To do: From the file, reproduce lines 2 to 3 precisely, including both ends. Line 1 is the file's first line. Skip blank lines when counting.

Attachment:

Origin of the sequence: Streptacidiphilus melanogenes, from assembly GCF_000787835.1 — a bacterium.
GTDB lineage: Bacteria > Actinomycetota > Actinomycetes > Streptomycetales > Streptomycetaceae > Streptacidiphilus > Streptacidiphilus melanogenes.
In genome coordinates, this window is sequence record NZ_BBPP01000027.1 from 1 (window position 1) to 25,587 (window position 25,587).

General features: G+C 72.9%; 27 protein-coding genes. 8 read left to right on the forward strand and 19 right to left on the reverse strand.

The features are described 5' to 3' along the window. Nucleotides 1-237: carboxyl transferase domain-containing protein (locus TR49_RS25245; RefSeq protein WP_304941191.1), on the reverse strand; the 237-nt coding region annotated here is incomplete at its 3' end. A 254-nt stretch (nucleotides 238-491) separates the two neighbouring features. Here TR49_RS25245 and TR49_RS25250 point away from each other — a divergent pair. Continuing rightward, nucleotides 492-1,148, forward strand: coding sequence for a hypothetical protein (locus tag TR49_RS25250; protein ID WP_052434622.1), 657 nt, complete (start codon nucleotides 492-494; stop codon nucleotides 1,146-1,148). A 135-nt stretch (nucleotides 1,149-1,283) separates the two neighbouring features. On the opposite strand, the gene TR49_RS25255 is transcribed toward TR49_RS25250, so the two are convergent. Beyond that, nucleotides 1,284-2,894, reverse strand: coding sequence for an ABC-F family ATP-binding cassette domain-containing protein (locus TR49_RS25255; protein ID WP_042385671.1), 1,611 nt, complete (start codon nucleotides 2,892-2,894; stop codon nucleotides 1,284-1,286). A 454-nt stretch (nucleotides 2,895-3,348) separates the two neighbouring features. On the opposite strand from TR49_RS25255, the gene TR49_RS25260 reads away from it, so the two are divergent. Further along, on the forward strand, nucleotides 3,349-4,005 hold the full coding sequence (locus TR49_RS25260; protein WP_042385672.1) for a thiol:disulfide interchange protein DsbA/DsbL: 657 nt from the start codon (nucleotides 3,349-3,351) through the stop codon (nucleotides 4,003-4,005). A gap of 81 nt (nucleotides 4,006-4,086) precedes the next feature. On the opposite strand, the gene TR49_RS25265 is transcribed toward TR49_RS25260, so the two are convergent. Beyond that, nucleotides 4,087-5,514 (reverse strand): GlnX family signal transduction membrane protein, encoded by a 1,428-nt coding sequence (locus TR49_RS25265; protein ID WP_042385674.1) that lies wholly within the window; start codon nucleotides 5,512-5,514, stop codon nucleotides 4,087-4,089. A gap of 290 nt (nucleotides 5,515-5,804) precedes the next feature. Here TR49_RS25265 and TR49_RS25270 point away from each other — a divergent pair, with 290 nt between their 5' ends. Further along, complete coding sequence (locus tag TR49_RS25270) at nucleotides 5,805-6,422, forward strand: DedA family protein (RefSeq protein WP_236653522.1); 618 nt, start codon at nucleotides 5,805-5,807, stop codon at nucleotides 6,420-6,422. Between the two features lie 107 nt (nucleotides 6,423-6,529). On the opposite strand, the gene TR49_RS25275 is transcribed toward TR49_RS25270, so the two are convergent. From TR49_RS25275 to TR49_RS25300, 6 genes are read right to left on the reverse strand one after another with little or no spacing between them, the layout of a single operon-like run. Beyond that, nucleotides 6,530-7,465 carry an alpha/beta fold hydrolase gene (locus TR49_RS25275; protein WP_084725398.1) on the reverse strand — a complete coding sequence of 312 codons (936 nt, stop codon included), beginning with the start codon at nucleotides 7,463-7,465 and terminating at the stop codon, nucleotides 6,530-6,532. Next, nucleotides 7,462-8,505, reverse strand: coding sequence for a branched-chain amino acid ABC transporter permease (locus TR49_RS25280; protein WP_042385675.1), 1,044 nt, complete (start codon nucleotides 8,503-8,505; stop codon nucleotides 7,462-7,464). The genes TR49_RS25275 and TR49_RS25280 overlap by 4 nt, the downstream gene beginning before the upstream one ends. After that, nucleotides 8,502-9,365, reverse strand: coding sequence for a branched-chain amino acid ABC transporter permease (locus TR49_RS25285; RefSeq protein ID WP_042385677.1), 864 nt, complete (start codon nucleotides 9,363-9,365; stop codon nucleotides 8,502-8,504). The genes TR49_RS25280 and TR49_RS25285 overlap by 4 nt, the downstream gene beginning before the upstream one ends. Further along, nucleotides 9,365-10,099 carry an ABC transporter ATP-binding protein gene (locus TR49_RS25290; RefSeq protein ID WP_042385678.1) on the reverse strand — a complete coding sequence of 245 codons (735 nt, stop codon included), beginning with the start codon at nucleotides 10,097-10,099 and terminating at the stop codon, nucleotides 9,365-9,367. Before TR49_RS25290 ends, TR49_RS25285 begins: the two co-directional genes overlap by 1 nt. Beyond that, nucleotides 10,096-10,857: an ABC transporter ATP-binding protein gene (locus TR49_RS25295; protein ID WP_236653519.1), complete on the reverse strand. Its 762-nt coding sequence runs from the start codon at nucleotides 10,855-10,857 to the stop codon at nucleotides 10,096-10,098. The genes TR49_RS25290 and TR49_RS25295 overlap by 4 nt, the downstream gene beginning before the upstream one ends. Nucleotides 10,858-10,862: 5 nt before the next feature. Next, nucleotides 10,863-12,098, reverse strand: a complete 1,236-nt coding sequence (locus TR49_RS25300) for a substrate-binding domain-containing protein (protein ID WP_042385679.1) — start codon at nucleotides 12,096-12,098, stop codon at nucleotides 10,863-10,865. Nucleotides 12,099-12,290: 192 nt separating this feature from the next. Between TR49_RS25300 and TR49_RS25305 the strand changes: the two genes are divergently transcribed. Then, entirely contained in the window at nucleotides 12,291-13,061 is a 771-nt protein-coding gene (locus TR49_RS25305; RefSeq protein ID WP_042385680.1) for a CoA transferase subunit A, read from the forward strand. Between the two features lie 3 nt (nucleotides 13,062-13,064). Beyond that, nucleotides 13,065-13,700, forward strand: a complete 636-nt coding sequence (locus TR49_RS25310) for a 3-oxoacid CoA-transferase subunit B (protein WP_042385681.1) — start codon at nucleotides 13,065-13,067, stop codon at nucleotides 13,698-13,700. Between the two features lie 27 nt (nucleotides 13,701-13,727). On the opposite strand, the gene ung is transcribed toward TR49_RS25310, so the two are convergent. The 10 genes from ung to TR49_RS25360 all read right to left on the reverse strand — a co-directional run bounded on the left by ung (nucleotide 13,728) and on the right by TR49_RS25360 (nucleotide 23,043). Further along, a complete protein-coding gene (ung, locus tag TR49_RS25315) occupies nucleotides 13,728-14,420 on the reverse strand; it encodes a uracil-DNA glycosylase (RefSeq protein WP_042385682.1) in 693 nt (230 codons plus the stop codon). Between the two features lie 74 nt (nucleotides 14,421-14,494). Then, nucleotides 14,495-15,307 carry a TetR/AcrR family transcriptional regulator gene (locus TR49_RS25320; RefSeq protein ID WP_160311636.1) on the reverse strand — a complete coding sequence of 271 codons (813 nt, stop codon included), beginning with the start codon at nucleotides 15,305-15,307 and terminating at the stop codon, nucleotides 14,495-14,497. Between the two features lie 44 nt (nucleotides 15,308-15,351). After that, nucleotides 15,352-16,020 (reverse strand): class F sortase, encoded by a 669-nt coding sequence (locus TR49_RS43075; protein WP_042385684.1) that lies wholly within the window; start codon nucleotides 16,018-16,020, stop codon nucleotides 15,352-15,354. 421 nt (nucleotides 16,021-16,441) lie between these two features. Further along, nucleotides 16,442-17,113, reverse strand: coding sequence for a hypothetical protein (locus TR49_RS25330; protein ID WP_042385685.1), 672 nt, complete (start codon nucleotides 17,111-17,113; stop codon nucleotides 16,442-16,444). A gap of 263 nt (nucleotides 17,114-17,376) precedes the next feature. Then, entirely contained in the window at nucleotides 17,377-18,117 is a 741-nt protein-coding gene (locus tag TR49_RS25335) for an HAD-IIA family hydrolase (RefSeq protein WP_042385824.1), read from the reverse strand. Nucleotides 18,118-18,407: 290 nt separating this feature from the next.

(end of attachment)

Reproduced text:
GTDB lineage: Bacteria > Actinomycetota > Actinomycetes > Streptomycetales > Streptomycetaceae > Streptacidiphilus > Streptacidiphilus melanogenes.
In genome coordinates, this window is sequence record NZ_BBPP01000027.1 from 1 (window position 1) to 25,587 (window position 25,587).